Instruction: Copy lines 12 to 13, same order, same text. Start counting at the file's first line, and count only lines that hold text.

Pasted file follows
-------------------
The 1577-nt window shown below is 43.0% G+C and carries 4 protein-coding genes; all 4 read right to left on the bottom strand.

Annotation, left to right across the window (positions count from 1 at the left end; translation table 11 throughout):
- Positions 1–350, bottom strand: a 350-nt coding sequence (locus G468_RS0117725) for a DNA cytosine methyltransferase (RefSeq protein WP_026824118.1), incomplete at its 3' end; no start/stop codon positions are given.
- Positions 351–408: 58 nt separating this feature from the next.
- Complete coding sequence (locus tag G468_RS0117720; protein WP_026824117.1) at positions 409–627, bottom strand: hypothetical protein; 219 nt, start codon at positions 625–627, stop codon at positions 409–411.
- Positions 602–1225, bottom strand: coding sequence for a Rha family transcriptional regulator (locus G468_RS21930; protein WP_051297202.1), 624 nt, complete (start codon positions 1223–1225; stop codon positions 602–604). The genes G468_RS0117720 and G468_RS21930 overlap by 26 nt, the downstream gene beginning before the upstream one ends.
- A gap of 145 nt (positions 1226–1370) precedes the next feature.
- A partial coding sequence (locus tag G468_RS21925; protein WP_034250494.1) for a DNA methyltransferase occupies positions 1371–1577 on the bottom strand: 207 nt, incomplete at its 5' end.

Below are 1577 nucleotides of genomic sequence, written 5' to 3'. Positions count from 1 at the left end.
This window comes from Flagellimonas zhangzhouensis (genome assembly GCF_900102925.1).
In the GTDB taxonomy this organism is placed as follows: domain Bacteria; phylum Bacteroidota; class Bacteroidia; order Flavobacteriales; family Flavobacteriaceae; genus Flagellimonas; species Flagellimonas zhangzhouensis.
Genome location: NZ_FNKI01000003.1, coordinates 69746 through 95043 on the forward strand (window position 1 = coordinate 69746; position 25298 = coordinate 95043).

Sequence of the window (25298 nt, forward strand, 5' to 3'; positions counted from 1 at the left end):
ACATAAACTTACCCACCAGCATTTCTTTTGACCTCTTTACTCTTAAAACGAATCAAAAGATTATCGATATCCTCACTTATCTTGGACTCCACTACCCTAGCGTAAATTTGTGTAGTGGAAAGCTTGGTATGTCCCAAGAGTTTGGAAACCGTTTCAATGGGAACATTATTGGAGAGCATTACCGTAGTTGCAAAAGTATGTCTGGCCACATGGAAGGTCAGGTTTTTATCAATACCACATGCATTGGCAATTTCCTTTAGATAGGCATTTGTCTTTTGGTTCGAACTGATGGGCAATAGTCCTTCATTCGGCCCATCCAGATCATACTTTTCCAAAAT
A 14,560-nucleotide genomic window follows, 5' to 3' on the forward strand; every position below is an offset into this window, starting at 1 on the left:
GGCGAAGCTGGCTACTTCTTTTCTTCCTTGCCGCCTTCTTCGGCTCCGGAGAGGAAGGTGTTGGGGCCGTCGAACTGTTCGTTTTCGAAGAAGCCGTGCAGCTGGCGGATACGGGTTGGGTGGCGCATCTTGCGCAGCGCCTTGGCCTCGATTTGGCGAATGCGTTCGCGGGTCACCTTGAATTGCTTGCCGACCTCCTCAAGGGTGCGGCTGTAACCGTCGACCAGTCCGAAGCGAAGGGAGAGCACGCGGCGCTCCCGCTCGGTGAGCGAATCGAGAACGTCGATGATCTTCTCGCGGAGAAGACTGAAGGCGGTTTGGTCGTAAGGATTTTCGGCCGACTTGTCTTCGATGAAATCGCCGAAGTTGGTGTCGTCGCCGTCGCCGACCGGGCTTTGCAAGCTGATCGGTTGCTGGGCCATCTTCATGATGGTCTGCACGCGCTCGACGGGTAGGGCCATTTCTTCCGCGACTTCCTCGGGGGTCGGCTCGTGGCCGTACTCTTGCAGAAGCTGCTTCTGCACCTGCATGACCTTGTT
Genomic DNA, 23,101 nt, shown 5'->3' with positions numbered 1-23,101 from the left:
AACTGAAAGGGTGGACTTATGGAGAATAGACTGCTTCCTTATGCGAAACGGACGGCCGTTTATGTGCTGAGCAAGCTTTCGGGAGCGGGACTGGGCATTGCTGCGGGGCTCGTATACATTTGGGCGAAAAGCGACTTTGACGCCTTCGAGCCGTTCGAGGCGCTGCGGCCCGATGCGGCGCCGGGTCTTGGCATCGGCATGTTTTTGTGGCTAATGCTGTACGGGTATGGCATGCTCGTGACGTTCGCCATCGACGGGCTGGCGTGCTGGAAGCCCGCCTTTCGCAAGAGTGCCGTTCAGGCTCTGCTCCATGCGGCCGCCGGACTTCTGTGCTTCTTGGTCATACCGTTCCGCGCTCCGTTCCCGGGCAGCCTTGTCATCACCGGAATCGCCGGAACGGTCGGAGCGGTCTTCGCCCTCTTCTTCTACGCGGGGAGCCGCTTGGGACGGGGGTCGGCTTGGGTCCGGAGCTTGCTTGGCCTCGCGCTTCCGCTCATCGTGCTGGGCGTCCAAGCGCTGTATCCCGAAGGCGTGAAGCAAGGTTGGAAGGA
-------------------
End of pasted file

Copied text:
Genome location: NZ_FNKI01000003.1, coordinates 69746 through 95043 on the forward strand (window position 1 = coordinate 69746; position 25298 = coordinate 95043).

Sequence of the window (25298 nt, forward strand, 5' to 3'; positions counted from 1 at the left end):